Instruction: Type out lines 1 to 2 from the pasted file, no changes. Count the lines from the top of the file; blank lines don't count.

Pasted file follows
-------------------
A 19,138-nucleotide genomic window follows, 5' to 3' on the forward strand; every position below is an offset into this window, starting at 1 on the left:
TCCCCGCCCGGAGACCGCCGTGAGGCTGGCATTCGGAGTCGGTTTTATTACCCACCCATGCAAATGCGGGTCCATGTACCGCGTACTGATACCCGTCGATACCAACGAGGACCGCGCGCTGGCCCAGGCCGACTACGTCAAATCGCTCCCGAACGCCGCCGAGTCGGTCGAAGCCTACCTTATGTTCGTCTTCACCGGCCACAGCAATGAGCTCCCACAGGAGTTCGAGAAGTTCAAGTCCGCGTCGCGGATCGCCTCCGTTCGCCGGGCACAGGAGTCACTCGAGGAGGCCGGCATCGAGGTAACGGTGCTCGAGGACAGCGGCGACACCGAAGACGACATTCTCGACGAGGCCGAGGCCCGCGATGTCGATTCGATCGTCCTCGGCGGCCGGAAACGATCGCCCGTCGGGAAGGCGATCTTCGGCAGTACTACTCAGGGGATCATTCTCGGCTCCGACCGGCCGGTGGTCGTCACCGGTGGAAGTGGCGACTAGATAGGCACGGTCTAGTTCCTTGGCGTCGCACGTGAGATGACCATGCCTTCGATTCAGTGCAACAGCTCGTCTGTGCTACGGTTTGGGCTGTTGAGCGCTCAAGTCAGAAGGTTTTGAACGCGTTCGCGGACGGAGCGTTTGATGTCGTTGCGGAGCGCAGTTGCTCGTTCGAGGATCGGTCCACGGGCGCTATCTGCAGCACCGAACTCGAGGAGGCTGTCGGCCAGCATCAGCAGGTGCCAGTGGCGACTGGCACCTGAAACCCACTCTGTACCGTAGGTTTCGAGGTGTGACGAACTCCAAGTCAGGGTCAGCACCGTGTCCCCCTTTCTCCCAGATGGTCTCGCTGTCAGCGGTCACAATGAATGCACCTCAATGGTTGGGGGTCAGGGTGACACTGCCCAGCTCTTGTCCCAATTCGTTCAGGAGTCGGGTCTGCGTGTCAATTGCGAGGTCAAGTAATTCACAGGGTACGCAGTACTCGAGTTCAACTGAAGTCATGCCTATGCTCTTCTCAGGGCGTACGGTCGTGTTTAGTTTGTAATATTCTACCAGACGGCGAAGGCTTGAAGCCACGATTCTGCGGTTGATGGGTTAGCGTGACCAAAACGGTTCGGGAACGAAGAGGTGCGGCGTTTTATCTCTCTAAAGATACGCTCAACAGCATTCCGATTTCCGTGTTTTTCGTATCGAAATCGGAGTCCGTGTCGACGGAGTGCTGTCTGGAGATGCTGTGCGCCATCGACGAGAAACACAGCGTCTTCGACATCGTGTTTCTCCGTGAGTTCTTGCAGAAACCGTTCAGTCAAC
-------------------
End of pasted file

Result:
A 19,138-nucleotide genomic window follows, 5' to 3' on the forward strand; every position below is an offset into this window, starting at 1 on the left:
TCCCCGCCCGGAGACCGCCGTGAGGCTGGCATTCGGAGTCGGTTTTATTACCCACCCATGCAAATGCGGGTCCATGTACCGCGTACTGATACCCGTCGATACCAACGAGGACCGCGCGCTGGCCCAGGCCGACTACGTCAAATCGCTCCCGAACGCCGCCGAGTCGGTCGAAGCCTACCTTATGTTCGTCTTCACCGGCCACAGCAATGAGCTCCCACAGGAGTTCGAGAAGTTCAAGTCCGCGTCGCGGATCGCCTCCGTTCGCCGGGCACAGGAGTCACTCGAGGAGGCCGGCATCGAGGTAACGGTGCTCGAGGACAGCGGCGACACCGAAGACGACATTCTCGACGAGGCCGAGGCCCGCGATGTCGATTCGATCGTCCTCGGCGGCCGGAAACGATCGCCCGTCGGGAAGGCGATCTTCGGCAGTACTACTCAGGGGATCATTCTCGGCTCCGACCGGCCGGTGGTCGTCACCGGTGGAAGTGGCGACTAGATAGGCACGGTCTAGTTCCTTGGCGTCGCACGTGAGATGACCATGCCTTCGATTCAGTGCAACAGCTCGTCTGTGCTACGGTTTGGGCTGTTGAGCGCTCAAGTCAGAAGGTTTTGAACGCGTTCGCGGACGGAGCGTTTGATGTCGTTGCGGAGCGCAGTTGCTCGTTCGAGGATCGGTCCACGGGCGCTATCTGCAGCACCGAACTCGAGGAGGCTGTCGGCCAGCATCAGCAGGTGCCAGTGGCGACTGGCACCTGAAACCCACTCTGTACCGTAGGTTTCGAGGTGTGACGAACTCCAAGTCAGGGTCAGCACCGTGTCCCCCTTTCTCCCAGATGGTCTCGCTGTCAGCGGTCACAATGAATGCACCTCAATGGTTGGGGGTCAGGGTGACACTGCCCAGCTCTTGTCCCAATTCGTTCAGGAGTCGGGTCTGCGTGTCAATTGCGAGGTCAAGTAATTCACAGGGTACGCAGTACTCGAGTTCAACTGAAGTCATGCCTATGCTCTTCTCAGGGCGTACGGTCGTGTTTAGTTTGTAATATTCTACCAGACGGCGAAGGCTTGAAGCCACGATTCTGCGGTTGATGGGTTAGCGTGACCAAAACGGTTCGGGAACGAAGAGGTGCGGCGTTTTATCTCTCTAAAGATACGCTCAACAGCATTCCGATTTCCGTGTTTTTCGTATCGAAATCGGAGTCCGTGTCGACGGAGTGCTGTCTGGAGATGCTGTGCGCCATCGACGAGAAACACAGCGTCTTCGACATCGTGTTTCTCCGTGAGTTCTTGCAGAAACCGTTCAGTCAAC